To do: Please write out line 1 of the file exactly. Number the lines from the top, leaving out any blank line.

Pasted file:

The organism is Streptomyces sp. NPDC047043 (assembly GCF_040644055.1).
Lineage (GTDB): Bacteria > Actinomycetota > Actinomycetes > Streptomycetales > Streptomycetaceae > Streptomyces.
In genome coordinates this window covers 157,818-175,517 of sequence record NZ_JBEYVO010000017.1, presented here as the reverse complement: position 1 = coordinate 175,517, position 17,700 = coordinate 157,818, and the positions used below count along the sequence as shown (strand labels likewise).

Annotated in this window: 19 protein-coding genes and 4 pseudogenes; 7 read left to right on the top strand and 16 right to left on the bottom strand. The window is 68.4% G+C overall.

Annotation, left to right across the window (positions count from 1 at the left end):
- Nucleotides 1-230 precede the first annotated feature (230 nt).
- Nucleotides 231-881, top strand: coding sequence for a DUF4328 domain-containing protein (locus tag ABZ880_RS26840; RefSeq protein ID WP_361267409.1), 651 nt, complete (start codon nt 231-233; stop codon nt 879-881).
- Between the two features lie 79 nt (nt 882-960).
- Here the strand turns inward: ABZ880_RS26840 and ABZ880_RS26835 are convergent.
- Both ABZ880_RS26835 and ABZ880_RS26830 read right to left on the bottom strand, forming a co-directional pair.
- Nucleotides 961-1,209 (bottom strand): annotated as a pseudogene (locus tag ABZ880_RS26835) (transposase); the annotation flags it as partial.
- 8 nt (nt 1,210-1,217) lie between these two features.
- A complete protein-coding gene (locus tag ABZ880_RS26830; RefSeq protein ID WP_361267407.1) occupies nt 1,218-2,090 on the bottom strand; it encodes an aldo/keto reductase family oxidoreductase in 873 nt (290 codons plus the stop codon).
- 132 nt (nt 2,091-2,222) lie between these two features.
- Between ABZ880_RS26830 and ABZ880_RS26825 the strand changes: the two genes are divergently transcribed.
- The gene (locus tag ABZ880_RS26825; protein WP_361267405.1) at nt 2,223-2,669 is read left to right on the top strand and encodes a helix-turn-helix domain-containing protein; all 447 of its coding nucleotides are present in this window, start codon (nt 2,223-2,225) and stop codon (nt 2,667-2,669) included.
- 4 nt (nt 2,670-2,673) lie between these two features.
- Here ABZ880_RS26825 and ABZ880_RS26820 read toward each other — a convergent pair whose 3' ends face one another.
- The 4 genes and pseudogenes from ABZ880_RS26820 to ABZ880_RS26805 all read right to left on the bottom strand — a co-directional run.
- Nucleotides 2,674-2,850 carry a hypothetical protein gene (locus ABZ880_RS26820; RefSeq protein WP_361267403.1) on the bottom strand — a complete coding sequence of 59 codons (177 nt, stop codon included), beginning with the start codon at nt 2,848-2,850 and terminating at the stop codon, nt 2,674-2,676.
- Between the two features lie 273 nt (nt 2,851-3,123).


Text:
The organism is Streptomyces sp. NPDC047043 (assembly GCF_040644055.1).